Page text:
A first inversion of the backscatter profile and extinction-to-backscatter ratio from pulsed elastic-backscatter lidar returns is treated by means of an extended Kalman filter (EKF). The EKF approach enables one to overcome the intrinsic limitations of standard straightforward nonmemory procedures such as the slope method, exponential curve fitting, and the backward inversion algorithm. Whereas those procedures are inherently not adaptable because independent inversions are performed for each return signal and neither the statistics of the signals nor <i>a priori</i> uncertainties (e.g., boundary calibrations) are taken into account, in the case of the Kalman filter the filter updates itself because it is weighted by the imbalance between the <i>a priori</i> estimates of the optical parameters (i.e., past inversions) and the new estimates based on a minimum-variance criterion, as long as there are different lidar returns. Calibration errors and initialization uncertainties can be assimilated also. The study begins with the formulation of the inversion problem and an appropriate atmospheric stochastic model. Based on extensive simulation and realistic conditions, it is shown that the EKF approach enables one to retrieve the optical parameters as time-range-dependent functions and hence to track the atmospheric evolution; the performance of this approach is limited only by the quality and availability of the <i>a priori</i> information and the accuracy of the atmospheric model used. The study ends with an encouraging practical inversion of a live scene measured at the Nd:YAG elastic-backscatter lidar station at our premises at the Polytechnic University of Catalonia, Barcelona.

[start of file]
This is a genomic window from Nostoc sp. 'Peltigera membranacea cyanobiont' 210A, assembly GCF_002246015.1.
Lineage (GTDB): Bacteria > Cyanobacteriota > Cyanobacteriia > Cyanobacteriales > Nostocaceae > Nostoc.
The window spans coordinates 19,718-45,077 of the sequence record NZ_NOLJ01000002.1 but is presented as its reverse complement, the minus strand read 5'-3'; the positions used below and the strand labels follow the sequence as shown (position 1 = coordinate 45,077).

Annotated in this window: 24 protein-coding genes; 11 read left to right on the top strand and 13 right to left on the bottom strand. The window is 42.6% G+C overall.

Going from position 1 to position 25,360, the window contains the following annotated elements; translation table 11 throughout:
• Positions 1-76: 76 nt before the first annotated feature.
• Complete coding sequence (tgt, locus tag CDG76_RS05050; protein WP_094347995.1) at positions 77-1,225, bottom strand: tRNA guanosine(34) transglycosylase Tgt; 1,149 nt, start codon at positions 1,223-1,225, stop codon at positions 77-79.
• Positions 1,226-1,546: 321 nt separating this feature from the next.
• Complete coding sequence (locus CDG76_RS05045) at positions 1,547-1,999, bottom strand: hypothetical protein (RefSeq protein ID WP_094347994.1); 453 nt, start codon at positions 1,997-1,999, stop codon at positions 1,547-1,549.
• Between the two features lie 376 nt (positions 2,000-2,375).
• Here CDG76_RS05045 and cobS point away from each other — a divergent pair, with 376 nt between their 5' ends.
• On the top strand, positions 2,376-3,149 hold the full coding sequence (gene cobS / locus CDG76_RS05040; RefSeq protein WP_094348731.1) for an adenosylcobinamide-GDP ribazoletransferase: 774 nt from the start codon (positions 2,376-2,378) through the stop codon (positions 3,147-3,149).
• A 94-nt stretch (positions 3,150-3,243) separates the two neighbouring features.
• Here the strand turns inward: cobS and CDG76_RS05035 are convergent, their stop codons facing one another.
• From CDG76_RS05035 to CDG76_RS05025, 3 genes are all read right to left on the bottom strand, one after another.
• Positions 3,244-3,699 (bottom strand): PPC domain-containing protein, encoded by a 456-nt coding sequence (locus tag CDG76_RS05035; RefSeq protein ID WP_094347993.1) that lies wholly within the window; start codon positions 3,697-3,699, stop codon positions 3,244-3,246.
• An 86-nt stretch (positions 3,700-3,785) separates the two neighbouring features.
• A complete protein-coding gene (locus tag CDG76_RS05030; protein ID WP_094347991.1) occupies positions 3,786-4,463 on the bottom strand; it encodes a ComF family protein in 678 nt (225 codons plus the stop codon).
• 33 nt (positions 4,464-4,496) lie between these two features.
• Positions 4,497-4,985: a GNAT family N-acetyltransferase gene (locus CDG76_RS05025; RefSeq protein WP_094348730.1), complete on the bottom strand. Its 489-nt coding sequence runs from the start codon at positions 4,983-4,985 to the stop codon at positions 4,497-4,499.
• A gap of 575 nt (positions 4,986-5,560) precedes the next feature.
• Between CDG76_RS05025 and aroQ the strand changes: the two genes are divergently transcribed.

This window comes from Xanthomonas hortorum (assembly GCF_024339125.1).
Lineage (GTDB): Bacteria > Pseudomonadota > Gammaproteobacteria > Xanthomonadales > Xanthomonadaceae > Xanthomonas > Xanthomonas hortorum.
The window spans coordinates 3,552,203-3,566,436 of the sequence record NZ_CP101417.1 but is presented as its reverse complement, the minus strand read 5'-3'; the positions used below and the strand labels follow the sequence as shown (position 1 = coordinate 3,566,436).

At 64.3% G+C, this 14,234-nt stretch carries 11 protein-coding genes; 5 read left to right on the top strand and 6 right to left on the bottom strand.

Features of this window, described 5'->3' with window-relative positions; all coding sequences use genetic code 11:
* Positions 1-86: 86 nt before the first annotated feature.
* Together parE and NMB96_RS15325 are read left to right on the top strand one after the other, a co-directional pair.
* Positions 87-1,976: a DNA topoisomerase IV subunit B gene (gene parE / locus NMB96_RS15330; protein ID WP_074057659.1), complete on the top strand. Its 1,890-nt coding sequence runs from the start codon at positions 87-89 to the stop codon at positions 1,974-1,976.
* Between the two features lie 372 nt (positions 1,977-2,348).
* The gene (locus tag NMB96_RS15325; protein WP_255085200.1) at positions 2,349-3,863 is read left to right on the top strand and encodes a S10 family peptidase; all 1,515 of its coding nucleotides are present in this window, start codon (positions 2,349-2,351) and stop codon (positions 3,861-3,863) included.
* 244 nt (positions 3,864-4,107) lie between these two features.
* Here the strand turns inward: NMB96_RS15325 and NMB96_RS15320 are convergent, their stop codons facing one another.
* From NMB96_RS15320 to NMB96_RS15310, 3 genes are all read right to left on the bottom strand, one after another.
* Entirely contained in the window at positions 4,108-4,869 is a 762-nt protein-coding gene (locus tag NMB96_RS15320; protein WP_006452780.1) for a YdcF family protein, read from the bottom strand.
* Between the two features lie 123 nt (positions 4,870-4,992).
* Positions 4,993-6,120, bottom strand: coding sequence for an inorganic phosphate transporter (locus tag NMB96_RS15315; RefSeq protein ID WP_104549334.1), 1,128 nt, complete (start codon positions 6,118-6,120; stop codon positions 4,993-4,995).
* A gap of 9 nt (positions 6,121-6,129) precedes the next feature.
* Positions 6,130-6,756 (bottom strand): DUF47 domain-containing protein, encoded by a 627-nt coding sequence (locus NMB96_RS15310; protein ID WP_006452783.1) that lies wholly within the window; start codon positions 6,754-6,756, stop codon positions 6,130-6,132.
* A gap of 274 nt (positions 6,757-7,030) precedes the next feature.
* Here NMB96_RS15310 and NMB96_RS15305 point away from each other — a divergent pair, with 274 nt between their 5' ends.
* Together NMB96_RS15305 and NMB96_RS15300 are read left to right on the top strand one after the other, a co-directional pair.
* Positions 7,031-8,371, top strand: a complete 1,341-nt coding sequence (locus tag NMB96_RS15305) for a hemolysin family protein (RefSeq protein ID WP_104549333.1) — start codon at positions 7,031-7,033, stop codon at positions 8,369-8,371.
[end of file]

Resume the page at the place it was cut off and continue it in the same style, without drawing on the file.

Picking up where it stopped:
© 1999 Optical Society of America
Francesc Rocadenbosch, Cecilia Soriano, Adolfo Comerón, and José-María Baldasano, "Lidar Inversion of Atmospheric Backscatter and Extinction-To-Backscatter Ratios by Use of a Kalman Filter," Appl. Opt. 38, 3175-3189 (1999)